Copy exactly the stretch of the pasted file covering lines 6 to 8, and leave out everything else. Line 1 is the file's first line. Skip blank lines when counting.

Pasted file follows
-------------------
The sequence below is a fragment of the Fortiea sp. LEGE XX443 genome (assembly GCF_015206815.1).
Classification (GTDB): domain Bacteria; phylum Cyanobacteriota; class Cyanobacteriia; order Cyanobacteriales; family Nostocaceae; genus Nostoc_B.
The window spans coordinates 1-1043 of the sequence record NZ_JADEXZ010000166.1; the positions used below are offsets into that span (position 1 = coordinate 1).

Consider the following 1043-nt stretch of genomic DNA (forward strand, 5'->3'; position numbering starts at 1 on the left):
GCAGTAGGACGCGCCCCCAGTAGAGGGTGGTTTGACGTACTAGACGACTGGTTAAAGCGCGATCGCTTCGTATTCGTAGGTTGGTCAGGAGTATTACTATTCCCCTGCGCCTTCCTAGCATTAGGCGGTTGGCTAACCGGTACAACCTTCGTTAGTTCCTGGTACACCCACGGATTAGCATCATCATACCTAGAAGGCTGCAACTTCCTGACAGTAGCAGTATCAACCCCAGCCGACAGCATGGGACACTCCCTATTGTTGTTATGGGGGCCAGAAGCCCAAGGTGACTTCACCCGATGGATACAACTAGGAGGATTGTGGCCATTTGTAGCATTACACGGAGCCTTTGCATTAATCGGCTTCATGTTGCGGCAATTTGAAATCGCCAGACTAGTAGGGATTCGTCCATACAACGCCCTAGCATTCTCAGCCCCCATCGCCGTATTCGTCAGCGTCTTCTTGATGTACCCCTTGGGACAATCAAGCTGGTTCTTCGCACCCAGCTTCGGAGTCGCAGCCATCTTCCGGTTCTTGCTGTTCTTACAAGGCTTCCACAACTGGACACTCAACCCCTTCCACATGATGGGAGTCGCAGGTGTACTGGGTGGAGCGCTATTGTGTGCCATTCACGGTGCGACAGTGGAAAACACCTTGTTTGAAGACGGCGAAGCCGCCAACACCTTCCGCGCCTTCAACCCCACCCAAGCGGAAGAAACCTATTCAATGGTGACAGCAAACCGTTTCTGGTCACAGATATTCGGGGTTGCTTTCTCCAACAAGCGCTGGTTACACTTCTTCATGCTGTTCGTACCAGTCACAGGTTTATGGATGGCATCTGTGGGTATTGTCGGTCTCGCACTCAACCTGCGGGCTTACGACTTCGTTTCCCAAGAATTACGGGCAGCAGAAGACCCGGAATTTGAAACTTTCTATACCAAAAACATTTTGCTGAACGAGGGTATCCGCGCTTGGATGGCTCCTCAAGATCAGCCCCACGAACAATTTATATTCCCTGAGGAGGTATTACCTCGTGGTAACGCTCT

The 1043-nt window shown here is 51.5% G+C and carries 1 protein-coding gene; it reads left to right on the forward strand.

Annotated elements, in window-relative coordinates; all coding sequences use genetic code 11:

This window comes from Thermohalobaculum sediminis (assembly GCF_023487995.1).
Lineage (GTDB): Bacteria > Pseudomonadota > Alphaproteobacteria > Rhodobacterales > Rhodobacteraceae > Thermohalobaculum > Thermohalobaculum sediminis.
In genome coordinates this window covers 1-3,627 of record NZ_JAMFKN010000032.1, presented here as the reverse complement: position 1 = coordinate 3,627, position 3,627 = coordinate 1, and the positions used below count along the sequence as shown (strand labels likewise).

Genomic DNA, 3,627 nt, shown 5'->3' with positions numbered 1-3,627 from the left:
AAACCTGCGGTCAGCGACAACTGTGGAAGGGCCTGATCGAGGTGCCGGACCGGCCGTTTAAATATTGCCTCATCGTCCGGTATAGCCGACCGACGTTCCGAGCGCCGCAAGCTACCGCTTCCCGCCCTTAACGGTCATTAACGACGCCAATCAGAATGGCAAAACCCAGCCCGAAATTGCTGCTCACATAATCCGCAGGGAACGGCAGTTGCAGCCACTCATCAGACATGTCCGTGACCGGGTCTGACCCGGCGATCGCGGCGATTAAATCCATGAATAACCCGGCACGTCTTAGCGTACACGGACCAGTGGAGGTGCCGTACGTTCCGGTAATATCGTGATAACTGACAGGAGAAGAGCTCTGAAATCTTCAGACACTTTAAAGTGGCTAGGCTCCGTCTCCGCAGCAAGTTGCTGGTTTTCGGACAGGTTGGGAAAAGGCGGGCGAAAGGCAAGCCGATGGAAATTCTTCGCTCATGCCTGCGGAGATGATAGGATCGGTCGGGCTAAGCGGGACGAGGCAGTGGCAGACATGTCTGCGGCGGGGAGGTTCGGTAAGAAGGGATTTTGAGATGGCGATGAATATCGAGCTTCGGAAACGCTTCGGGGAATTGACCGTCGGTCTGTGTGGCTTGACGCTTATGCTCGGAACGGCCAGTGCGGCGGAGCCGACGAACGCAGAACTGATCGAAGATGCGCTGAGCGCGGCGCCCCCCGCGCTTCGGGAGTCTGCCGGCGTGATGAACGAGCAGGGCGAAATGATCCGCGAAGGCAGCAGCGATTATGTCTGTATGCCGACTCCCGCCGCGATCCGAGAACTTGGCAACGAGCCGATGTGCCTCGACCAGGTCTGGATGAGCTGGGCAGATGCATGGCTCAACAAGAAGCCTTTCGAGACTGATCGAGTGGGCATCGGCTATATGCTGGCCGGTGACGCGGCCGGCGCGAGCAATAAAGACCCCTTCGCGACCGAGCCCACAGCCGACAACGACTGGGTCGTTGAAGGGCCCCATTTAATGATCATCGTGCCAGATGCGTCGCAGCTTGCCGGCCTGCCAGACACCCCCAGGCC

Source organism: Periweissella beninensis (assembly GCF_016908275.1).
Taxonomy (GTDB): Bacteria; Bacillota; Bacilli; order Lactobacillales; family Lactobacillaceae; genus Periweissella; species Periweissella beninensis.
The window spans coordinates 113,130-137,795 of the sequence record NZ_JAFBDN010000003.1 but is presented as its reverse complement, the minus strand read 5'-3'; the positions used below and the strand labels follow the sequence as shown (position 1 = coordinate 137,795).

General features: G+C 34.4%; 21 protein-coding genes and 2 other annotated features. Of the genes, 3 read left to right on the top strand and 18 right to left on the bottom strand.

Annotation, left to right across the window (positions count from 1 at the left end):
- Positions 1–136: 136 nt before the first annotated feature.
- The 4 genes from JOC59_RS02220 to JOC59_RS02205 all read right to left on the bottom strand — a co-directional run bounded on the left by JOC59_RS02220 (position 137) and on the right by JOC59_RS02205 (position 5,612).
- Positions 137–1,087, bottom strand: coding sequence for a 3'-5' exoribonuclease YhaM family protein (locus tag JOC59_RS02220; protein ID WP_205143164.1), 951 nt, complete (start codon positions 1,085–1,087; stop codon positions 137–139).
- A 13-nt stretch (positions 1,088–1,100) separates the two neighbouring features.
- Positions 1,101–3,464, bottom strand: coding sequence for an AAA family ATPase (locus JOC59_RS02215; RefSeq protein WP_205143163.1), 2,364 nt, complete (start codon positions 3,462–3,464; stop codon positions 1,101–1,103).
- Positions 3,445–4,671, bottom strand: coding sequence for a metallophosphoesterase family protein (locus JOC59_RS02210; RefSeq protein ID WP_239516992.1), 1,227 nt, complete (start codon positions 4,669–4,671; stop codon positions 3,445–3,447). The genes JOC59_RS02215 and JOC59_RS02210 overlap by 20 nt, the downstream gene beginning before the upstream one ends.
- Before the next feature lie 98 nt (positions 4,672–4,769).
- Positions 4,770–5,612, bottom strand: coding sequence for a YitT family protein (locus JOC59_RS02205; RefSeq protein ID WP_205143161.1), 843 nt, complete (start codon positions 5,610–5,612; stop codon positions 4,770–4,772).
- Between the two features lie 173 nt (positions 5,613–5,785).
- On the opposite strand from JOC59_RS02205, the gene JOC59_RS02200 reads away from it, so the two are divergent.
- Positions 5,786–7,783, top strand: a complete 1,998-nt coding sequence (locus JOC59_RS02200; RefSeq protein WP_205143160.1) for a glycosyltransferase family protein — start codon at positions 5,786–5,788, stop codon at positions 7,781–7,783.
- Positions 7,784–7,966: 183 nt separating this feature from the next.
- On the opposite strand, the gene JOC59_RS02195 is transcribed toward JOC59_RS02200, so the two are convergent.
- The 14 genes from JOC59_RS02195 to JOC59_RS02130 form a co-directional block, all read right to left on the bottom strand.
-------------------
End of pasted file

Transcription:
The 1043-nt window shown here is 51.5% G+C and carries 1 protein-coding gene; it reads left to right on the forward strand.

Annotated elements, in window-relative coordinates; all coding sequences use genetic code 11:

This window comes from Thermohalobaculum sediminis (assembly GCF_023487995.1).